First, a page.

Ethics issues in NSW adoption
An Indigenous child welfare review has found newborns are being removed from mothers in “unethical” ways.
Dr Megan Davis, an Indigenous law professor at the University of NSW, has completed a review commissioned by the NSW Government, which makes 125 recommendations to overhaul the way Aboriginal families are treated by the system.
It calls for a ban on adopting Aboriginal children from the care system.
The researchers delved into 1,144 case files, covering all Aboriginal children who entered foster care, care by relatives, group homes or emergency care arrangements in 2015-2016.
They found examples of the Department of Family and Community Services giving false and misleading evidence in court to argue against parents' ability to keep custody, as well as “widespread non-compliance” with laws and policies by the department and the sector more broadly.
In some cases, “the location of young people under the care and protection of the Minister was unknown”.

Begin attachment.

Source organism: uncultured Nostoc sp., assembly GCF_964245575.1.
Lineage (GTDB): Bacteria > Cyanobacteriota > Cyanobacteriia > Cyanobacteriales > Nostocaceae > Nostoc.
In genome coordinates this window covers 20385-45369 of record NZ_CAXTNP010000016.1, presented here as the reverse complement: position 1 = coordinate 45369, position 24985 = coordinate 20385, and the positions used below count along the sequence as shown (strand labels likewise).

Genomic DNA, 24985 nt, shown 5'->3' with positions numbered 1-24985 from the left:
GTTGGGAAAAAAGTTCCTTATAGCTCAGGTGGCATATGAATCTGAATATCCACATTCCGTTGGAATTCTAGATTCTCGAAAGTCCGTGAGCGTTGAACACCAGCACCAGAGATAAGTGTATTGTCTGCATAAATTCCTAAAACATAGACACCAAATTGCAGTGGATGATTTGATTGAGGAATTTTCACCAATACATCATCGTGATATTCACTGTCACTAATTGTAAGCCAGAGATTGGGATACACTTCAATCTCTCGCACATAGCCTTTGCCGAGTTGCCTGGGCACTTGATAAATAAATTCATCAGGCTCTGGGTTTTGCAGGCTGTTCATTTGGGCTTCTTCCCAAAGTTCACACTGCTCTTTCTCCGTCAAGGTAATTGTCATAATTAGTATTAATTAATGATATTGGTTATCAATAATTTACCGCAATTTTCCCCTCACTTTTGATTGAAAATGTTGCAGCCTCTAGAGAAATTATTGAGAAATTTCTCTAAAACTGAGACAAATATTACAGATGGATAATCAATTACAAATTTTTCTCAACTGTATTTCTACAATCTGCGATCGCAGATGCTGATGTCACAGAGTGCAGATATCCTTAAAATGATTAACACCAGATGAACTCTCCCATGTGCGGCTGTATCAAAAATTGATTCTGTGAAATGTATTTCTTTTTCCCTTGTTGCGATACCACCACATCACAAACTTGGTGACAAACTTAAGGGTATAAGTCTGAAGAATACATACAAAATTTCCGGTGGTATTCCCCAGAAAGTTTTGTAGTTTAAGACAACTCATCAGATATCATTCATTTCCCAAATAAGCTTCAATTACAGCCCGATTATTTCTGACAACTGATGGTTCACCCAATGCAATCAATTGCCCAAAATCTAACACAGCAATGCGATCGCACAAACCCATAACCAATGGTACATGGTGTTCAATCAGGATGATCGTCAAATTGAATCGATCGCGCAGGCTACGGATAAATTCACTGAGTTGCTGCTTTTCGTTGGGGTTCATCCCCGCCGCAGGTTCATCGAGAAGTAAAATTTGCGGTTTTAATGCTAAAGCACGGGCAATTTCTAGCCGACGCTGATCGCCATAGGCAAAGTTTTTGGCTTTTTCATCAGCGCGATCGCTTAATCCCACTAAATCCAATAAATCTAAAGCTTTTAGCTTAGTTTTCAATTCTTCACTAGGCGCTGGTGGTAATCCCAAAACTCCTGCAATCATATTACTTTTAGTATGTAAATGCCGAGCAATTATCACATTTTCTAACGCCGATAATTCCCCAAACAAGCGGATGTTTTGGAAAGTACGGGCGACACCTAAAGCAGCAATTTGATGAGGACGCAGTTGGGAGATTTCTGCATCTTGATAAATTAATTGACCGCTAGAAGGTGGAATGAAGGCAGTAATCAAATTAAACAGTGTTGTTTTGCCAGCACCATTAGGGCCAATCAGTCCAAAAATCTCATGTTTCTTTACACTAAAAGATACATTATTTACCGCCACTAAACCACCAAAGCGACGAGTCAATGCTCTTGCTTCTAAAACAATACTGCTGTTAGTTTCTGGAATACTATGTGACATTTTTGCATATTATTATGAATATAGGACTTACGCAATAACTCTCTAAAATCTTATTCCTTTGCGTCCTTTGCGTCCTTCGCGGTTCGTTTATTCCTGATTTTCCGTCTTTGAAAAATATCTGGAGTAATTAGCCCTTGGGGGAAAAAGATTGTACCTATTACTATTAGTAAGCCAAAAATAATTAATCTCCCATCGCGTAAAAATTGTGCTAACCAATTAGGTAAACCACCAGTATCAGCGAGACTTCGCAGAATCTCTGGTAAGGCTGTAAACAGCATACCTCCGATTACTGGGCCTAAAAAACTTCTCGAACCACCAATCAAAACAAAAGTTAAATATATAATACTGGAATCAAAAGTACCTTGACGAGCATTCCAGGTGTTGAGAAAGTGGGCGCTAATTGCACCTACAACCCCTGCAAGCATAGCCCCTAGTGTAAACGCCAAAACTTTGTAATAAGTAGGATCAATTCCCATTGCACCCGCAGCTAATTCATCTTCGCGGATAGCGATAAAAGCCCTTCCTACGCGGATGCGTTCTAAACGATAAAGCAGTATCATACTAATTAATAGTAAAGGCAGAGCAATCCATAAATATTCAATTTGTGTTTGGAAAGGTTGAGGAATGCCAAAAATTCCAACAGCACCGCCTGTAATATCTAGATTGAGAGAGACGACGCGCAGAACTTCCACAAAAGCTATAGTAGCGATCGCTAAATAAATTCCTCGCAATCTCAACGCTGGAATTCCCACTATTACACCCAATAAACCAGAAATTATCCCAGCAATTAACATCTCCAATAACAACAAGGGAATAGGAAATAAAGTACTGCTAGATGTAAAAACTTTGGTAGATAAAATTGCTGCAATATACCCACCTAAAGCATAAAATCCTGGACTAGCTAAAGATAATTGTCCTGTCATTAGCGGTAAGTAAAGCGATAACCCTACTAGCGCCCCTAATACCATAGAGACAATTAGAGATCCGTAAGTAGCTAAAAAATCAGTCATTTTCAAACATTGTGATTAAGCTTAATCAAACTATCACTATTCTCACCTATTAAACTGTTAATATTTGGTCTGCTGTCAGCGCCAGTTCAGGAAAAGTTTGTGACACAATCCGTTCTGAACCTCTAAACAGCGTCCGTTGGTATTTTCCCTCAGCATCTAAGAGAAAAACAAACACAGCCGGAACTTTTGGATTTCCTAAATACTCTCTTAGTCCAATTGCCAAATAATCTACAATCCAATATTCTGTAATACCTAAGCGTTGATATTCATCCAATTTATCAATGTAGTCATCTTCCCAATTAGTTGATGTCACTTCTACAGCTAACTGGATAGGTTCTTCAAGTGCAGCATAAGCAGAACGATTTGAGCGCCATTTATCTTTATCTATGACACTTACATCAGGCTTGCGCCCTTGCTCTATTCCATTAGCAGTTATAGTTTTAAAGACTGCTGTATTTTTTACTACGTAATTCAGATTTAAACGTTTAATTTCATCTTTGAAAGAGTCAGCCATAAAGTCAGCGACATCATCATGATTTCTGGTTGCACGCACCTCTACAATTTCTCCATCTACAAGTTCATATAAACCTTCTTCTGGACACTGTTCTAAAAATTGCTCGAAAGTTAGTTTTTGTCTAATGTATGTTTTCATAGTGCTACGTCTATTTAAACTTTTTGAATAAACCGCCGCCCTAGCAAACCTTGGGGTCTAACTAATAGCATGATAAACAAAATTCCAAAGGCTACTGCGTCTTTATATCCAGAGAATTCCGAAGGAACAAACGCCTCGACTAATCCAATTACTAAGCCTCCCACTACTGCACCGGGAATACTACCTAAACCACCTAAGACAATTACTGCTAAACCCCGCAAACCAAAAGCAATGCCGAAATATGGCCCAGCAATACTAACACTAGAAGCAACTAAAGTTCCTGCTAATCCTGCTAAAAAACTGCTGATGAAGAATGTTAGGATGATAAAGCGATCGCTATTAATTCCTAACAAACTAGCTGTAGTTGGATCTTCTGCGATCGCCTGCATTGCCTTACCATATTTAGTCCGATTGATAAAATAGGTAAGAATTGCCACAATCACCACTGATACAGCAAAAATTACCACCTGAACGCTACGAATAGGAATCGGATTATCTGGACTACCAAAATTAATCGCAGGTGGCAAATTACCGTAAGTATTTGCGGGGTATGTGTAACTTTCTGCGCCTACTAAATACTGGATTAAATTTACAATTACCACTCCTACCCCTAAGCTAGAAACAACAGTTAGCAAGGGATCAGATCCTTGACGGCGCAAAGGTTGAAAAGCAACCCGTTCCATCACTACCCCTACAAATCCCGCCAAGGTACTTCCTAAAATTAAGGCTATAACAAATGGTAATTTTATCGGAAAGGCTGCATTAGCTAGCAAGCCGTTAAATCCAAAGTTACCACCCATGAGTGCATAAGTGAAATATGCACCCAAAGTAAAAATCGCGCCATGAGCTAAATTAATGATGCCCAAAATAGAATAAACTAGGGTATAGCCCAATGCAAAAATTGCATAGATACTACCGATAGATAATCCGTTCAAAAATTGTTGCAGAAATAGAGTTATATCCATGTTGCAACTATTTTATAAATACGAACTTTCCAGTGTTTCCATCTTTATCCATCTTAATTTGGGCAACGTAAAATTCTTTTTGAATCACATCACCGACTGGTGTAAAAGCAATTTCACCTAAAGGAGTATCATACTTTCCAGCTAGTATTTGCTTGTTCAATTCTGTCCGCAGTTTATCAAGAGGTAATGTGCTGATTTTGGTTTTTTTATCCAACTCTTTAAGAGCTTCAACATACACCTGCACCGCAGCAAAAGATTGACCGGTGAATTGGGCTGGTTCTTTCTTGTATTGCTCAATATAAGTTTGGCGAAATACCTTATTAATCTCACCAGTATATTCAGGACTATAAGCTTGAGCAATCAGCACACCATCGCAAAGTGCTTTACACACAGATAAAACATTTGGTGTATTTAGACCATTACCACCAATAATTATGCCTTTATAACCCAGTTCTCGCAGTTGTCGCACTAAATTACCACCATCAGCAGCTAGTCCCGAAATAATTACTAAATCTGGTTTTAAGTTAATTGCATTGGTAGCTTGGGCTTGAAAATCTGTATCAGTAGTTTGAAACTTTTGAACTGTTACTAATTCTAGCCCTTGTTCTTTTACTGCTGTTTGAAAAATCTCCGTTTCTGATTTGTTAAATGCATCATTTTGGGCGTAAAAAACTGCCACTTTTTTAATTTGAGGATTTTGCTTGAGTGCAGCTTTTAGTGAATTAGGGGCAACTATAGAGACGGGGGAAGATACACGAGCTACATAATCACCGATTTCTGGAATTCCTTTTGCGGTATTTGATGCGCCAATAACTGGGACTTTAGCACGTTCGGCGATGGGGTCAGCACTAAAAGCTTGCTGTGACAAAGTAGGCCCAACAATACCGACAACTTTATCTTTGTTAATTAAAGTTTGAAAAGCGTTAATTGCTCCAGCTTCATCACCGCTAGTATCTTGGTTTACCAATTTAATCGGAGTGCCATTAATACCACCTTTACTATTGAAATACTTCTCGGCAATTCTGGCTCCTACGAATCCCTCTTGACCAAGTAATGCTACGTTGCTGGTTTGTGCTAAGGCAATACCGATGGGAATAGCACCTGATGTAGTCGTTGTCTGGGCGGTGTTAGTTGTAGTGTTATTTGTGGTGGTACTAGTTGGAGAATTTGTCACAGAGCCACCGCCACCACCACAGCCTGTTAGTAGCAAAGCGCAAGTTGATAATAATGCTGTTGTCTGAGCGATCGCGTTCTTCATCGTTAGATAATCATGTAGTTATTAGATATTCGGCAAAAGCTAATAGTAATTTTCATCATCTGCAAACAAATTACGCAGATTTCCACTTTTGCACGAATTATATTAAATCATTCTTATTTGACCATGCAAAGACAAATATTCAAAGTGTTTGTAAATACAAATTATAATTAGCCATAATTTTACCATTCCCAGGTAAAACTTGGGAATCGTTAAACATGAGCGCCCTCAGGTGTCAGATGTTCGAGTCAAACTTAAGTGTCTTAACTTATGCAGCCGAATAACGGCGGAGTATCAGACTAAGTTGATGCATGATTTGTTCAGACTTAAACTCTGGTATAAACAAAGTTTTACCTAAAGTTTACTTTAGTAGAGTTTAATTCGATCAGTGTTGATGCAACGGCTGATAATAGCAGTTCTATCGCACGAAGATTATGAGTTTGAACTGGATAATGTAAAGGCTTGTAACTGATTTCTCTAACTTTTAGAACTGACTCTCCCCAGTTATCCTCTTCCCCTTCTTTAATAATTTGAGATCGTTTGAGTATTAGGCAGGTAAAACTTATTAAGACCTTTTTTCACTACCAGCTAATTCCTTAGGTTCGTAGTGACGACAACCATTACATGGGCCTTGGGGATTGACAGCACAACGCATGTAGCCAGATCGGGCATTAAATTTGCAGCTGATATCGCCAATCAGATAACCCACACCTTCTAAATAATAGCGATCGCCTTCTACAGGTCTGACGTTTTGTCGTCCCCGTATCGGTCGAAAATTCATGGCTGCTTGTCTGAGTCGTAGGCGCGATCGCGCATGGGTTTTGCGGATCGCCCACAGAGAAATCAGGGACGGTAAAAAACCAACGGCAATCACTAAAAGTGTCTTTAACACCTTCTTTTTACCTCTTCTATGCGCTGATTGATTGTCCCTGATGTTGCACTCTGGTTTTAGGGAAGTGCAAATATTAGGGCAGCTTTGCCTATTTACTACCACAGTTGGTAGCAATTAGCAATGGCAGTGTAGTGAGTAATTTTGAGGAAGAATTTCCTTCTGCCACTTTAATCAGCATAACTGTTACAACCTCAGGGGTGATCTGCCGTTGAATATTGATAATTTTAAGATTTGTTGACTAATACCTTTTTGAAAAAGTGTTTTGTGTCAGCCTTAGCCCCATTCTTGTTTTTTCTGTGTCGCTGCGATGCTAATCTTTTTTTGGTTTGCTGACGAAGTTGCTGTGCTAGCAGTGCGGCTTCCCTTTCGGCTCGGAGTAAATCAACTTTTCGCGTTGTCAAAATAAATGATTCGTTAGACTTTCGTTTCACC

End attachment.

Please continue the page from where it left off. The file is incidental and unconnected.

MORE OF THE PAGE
Professor Davis said the bureaucracy “has in many ways, ‘lost sight’ of the actual goal of protecting children in its day-to-day operation”.
The report also uncovered “multiple instances of poor and unethical newborn removal practices”.
Around ten per cent of Aboriginal children who entered care in the report period entered less than two weeks after being born.
“The current system of prenatal reporting, investigations and newborn removals is flawed and is having a significant impact on the number of Aboriginal children entering out-of-home care,” the report says.
Mothers saw their babies removed with “no opportunity to take photographs, keep a memento (such as a cot card) or give anything special to the baby”, in some cases.
The report included a case study in which authorities knew a mother was homeless, abusing drugs and a victim of domestic violence early in her pregnancy, but made no interventions before taking away her newborn baby.
In another case, a first-time mother was deemed a danger because she did not give details about her child's lunch-time routine, as the baby was only one day old.
Professor Davis recommended a triage system to identify women most in trouble during pregnancy.